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Reviewed November 25th, 2003 by David Nusair


With virtually every new TV show receiving a release on DVD, it was inevitable that even failed TV shows would eventually make their way to the format. Kingpin premiered on NBC in the summer of 2002, and failed to make much of an impact in the ratings. The creators of the show must have had an inkling of how well it would do, because the storyline is effectively wrapped up by the end of the sixth (and final) episode.

Kingpin revolves around the Mexican mafia, with a specific focus on the Cadena family. Miguel (Yancey Arias) is a high-ranking businessman within a drug cartel, and itís immediately apparent that his reluctance to resort to violence has kept him from moving up in the ranks. That his wife, Marlene (Sheryl Lee), isnít of Spanish descent is a cause for much concern among others in the cartel Ė not that either of them seem to care. Miguelís brother, Chato (Bobby Cannavale), is a hothead prone to violence Ė but heís also tremendously loyal to Miguel, making the two an effective team. Also thrown into the mix is a plastic surgeon named Heywood Klein (Brian Benben), whose involvement with the cartel is limited to selling small quantities of drugs to rich clients. But he wants out, and enlists the help of a local thug named Junie (Shay Roundtree). Finally, a dedicated DEA agent named Delia Flores (Angela Alvarado) finds herself with a personal grudge against the cartel, and refuses to stop going after them even after sheís reassigned to another State.

Itís a complicated storyline with a lot of characters, but through the six episodes, the creative team behind Kingpin does a fantastic job of developing all these characters. Itís become a bit of a clichť at this point, but Miguel is essentially a criminal with a heart of gold. We feel sympathetic to his plight primarily because we can see that itís not a lifestyle he particularly wants. And as embodied by Yancey Arias, Miguel is someone that itís easy enough to root for.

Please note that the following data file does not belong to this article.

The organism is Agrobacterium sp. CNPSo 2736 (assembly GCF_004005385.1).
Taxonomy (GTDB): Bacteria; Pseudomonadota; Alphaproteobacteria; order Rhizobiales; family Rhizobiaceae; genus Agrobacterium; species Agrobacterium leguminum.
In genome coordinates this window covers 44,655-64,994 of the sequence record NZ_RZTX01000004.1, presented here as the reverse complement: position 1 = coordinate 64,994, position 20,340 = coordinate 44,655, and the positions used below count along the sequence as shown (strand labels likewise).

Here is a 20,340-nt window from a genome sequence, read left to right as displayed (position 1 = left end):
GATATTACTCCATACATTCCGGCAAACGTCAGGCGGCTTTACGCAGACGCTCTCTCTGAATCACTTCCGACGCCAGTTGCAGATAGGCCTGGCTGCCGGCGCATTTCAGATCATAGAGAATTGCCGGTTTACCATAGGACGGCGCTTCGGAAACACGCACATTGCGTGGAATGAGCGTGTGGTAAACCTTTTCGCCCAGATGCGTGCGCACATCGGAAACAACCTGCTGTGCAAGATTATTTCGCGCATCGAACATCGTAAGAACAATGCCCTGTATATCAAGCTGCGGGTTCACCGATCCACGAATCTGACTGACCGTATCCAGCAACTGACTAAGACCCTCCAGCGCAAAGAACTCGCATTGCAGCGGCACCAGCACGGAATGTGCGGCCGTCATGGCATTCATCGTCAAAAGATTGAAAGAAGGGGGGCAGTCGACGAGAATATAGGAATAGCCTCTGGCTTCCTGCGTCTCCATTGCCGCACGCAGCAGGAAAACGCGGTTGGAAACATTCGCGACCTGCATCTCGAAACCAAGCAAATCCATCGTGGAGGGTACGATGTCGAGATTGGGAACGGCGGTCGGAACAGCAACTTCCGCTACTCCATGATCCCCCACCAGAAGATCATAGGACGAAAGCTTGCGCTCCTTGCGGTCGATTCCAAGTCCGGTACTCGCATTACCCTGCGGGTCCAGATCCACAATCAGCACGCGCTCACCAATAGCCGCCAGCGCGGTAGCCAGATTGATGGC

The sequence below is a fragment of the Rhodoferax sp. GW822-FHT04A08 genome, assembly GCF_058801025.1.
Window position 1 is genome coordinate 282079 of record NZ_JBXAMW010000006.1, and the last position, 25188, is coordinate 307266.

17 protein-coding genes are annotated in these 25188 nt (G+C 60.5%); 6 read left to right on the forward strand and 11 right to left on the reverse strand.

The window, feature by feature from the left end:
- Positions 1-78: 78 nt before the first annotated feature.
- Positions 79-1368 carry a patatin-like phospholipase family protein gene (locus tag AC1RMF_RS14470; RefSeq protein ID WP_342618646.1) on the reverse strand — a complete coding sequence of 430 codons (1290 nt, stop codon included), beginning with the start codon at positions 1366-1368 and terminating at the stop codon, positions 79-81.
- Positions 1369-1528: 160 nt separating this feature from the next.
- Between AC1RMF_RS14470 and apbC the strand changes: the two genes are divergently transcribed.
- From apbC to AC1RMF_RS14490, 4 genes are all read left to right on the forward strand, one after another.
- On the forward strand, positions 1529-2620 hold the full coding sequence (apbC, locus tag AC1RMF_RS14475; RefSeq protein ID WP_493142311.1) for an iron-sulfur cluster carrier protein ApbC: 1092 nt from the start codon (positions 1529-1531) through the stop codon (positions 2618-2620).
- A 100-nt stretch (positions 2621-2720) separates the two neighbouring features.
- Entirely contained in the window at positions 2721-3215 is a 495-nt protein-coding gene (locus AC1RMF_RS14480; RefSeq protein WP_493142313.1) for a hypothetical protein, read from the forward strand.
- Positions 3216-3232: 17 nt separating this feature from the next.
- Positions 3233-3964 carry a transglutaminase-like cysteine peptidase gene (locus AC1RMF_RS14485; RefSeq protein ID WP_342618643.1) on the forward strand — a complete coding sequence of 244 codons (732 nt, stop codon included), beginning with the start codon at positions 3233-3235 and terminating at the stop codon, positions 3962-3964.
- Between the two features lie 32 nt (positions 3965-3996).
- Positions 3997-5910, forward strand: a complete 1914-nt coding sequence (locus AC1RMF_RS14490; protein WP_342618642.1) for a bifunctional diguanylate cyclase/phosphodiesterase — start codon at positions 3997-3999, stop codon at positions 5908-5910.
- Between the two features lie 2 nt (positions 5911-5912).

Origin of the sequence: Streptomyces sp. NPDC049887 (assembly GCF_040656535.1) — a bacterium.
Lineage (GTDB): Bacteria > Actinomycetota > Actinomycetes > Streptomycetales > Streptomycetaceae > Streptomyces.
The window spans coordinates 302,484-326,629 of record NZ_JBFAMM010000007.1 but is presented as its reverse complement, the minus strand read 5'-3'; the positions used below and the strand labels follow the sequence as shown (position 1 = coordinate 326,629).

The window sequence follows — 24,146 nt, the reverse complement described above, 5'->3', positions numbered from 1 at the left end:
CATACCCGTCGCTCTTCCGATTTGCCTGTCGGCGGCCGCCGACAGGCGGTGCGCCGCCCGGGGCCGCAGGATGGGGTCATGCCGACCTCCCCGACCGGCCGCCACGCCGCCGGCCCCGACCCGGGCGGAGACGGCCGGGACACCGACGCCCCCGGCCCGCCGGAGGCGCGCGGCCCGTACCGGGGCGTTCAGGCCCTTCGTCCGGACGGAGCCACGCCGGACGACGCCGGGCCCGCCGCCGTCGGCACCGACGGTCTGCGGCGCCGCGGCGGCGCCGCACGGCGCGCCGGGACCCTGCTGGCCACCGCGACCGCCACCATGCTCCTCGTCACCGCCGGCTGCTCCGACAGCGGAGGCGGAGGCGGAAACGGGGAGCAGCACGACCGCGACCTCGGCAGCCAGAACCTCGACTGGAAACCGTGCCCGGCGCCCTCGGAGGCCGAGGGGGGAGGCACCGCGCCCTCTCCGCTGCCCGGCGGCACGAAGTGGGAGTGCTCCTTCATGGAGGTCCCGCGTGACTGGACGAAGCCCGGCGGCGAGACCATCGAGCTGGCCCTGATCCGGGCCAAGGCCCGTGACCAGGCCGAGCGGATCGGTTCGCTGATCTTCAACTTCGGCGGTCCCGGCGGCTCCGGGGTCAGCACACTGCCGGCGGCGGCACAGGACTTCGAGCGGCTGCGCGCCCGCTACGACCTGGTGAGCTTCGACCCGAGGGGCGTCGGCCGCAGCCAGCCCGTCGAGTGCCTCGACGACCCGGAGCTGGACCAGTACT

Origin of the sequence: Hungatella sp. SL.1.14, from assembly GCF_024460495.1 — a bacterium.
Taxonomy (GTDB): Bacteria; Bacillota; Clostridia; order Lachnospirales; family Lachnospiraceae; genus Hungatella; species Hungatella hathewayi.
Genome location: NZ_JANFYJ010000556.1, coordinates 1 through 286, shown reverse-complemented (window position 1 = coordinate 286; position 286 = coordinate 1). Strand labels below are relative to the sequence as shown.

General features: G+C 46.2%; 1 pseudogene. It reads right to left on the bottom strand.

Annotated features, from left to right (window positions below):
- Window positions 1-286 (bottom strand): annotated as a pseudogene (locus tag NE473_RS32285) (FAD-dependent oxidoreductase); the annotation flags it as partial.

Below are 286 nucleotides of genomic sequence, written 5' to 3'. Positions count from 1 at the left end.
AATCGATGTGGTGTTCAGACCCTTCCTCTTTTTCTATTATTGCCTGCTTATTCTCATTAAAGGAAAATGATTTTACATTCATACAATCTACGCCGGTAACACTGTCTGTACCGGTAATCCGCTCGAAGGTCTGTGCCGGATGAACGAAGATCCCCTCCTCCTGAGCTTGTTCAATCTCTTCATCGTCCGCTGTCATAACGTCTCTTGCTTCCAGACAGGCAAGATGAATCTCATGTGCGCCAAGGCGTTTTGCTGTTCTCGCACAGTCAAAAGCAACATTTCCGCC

Kingpin doesnít shy away from violence, which may make some viewers uncomfortable. But when you really get down to it, the show is about family and staying true to yourself. Itís incredibly entertaining, and itís certainly a shame that it was cancelled so early on.

Audio: Kingpin is presented with a 2.0 channel soundtrack, and itís quite effective.

Video: But itís the letterboxed transfer that really makes this set worth picking up. The image is crystal clear, with nary an artifact to be found.

Extras: The only extras can be found on the third disc, which are a series of interviews with all the major players. The actors receive a few minutes each, while the series creator receives around 10 minutes. Some promotional materials for the show round out the discís supplemental contents.

Conclusion: If youíre suffering from Sopranos withdrawal, give Kingpin a look. You wonít be disappointed.


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